John: I've seen the gold jerseys up close. I've actually had one on. It was Blake Bortles' No. 5 jersey, and I thought it looked cool – not on me, but … you know, generally speaking.
Fred from Naples, FL:
Do you ever see us being able to play on Thanksgiving Day? I understand that the Lions and the Cowboys are the two staples that play every year; but that still leaves some options for others to participate.
John: It's very possible the Jaguars could play a road game at Detroit or Dallas on Thanksgiving. Or they could play host to the Thanksgiving night game. I don't see that happening in the next year or two, but as the team begins to win – and as the profile of a few of these young-and-rising stars goes up – absolutely it's a possibility.
Aaron from Chehalis, WA:
I think I figured out why I'm so frustrated with this team this year. For the last three years the team has been so bad they pretty much needed several big plays to swing their way to have a chance on any given Sunday. I pretty much expected the team to lose; if they won, it was a nice surprise. This year is different. The team is clearly improved and for the first time in a long time I actually believe that the team has a chance to win almost every game they play. Only they aren't, and that's what's frustrating.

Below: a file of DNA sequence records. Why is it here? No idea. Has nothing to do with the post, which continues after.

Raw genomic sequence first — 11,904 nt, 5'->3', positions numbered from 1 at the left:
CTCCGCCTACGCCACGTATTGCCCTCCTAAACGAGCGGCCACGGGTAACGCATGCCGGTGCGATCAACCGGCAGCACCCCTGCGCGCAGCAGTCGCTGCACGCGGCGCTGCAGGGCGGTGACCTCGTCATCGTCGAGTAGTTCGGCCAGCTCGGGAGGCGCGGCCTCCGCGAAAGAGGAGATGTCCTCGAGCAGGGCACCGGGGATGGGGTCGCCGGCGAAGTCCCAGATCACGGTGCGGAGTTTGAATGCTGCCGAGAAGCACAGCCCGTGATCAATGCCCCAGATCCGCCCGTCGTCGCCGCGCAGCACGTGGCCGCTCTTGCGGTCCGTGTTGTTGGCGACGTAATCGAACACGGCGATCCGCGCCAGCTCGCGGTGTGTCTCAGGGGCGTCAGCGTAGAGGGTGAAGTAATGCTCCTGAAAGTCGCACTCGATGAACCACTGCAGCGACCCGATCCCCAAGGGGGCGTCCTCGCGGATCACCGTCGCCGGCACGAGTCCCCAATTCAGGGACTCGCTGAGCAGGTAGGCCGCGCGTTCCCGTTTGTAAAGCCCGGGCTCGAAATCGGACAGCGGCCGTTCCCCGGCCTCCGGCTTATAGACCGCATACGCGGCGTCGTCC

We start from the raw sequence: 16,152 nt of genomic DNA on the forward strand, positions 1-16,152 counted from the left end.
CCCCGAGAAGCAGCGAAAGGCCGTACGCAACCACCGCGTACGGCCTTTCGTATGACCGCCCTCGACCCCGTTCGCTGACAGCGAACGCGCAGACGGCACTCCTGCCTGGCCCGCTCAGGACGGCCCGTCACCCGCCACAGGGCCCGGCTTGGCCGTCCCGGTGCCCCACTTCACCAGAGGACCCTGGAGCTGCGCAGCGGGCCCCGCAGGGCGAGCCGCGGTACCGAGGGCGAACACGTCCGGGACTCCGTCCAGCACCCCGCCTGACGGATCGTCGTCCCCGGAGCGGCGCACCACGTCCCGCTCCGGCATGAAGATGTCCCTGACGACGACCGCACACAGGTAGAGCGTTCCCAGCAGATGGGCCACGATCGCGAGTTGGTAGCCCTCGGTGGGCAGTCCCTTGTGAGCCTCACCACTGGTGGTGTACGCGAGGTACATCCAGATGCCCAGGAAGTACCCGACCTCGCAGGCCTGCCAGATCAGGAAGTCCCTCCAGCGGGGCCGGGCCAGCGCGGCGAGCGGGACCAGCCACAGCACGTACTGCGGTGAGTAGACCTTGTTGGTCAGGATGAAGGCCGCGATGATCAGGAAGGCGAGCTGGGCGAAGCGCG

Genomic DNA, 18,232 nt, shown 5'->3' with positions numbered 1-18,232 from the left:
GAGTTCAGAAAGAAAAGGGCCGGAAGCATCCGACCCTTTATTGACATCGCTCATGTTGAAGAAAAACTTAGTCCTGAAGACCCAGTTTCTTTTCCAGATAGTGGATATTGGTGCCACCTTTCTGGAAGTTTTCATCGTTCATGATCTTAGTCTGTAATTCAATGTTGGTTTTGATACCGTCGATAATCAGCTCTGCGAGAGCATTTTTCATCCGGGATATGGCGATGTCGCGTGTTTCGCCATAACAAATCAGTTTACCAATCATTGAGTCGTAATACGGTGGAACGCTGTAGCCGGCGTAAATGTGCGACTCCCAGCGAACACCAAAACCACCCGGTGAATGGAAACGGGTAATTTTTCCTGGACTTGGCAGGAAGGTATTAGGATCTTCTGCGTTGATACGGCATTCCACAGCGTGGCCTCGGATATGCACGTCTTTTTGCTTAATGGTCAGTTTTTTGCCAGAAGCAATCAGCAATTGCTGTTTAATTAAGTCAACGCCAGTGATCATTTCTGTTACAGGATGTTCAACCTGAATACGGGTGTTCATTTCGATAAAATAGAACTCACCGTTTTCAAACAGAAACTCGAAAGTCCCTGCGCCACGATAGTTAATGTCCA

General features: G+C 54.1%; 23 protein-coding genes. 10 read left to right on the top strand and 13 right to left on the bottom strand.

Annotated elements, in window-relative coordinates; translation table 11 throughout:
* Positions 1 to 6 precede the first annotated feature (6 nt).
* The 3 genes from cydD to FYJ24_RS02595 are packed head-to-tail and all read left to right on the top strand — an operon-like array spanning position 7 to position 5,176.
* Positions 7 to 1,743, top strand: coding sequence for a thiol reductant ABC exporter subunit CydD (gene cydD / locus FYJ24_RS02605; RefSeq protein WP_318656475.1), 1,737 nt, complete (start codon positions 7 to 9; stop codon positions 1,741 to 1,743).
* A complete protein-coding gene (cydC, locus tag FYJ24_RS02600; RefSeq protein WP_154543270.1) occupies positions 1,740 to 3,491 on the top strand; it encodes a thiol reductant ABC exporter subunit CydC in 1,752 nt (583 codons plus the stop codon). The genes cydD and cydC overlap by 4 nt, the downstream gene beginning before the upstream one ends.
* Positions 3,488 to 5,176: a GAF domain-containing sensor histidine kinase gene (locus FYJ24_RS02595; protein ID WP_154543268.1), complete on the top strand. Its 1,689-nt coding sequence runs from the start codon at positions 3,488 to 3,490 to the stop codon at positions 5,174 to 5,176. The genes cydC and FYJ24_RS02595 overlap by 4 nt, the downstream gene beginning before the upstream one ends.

John: Absolutely, that's frustrating. Close is frustrating. That's where the Jaguars are in their development.
Bill from Jacksonville:
John, it seems some fans want Bortles to be Big Ben or Brett Favre, but without the unique things that made those quarterbacks who they are/were. Blake's fumbles are often cited, but Big Ben fumbles ... a lot. It's because he improvises, and it's one of the best aspects of his game. Favre has the second-most touchdowns in NFL history; he also has the most interceptions. Improvising and fumbling and throwing interceptions come with the territory when you have quarterbacks like Big Ben, Brett Favre ... and hopefully Blake Bortles. Would you agree?